The rose diagram shows how commonly and how strongly the wind blows from different directions through a typical June. The biggest spokes point in the directions the wind most commonly blows from and the shade of blue implies the strength, with dark blue showing the strongest winds. It is based on 1594 NWW3 forecasts of wind since since 2006, at 3hr intervals, for the closest NWW3 model node to The Strait, located 44 km away (27 miles). There are too few recording stations world wide to use actual wind data. Without question some coastal places have very localized wind effects that would not be predicted by NWW3.
According to the model, the prevailing wind at The Strait blows from the W. If the rose graph shows a fairly circular pattern, it means there is no strong bias in wind direction at The Strait. By contrast, dominant spokes show favoured directions, and the more dark blue, the stronger the wind. Spokes point in the direction the wind blows from. Over an average June, the model suggests that winds are light enough for the sea to be glassy (pale blue) about 14% of the time (4 days each June) and blows offshore 28% of the time (2 days in an average June). During a typical June winds exceeding >40kph (25mph) are not expected, but 1 have winds on the range 30-40 (19-25) at The Strait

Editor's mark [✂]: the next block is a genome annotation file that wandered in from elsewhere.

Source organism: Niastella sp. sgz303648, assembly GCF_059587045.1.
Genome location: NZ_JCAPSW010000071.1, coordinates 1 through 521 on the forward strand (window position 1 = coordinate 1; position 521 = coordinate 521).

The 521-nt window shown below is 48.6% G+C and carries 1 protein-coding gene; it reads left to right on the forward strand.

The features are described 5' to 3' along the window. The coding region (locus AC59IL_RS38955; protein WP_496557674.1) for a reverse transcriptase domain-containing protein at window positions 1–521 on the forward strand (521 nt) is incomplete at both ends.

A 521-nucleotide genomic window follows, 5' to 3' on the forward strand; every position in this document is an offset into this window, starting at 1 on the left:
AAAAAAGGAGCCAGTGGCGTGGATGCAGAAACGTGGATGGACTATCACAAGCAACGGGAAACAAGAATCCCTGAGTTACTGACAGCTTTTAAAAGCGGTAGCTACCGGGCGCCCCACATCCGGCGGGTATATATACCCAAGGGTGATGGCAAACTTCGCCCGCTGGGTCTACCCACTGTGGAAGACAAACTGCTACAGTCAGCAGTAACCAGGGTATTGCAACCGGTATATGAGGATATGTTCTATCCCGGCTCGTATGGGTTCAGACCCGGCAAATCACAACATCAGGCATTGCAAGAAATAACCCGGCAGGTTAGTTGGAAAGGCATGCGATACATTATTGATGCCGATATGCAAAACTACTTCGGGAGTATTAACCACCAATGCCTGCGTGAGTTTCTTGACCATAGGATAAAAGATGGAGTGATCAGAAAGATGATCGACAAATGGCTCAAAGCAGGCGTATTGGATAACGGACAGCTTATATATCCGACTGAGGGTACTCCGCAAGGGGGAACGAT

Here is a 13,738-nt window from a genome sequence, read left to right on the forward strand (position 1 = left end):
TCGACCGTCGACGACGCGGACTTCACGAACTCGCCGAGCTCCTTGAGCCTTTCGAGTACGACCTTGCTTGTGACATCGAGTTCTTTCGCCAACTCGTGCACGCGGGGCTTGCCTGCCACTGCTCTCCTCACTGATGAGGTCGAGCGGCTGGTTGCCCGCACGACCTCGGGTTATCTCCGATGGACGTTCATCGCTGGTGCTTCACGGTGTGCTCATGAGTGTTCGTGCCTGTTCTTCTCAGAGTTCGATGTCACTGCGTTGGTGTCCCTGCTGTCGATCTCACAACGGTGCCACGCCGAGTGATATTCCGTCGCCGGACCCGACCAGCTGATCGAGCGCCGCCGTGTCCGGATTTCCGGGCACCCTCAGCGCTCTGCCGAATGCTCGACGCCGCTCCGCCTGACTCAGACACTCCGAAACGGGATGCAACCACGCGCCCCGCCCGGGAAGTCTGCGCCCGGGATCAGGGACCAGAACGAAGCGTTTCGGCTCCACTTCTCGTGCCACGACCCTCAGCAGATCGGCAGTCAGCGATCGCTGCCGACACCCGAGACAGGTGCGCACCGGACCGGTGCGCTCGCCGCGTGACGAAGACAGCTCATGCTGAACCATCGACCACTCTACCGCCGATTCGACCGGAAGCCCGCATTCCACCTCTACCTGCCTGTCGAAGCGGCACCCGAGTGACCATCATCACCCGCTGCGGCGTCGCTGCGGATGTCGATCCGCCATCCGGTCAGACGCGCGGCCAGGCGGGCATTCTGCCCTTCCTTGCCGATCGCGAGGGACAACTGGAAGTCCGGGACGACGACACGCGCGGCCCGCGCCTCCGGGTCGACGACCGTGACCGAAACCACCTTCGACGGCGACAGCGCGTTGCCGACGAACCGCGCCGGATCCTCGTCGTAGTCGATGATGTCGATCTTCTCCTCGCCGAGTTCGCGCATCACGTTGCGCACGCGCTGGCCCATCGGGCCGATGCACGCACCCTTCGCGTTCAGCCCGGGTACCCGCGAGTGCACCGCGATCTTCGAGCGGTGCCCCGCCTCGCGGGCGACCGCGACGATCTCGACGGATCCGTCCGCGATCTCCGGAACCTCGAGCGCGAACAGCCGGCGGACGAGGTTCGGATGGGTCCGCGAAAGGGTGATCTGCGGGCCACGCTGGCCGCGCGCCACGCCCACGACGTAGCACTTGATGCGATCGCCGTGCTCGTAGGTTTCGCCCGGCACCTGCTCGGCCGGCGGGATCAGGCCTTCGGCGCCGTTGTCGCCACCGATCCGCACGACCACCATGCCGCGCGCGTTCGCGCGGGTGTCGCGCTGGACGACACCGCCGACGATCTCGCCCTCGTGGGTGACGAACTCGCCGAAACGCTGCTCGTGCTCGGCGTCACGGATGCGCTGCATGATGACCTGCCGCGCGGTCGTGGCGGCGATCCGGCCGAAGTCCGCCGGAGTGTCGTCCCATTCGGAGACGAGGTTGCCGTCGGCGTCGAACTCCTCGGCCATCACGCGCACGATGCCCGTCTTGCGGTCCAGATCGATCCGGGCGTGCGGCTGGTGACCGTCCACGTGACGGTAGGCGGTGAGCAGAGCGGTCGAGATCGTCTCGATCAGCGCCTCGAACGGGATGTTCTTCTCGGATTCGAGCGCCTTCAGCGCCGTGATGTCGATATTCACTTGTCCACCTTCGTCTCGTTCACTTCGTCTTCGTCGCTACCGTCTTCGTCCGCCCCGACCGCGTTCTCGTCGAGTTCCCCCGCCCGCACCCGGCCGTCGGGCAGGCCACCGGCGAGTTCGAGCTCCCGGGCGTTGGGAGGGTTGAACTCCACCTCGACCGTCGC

IMPORTANT: Beta version feature! Swell heights are open water values from NWW3. There is no attempt to model near-shore effects. Coastal wave heights will generally be less, especially if the break does not have unobstructed exposure to the open ocean.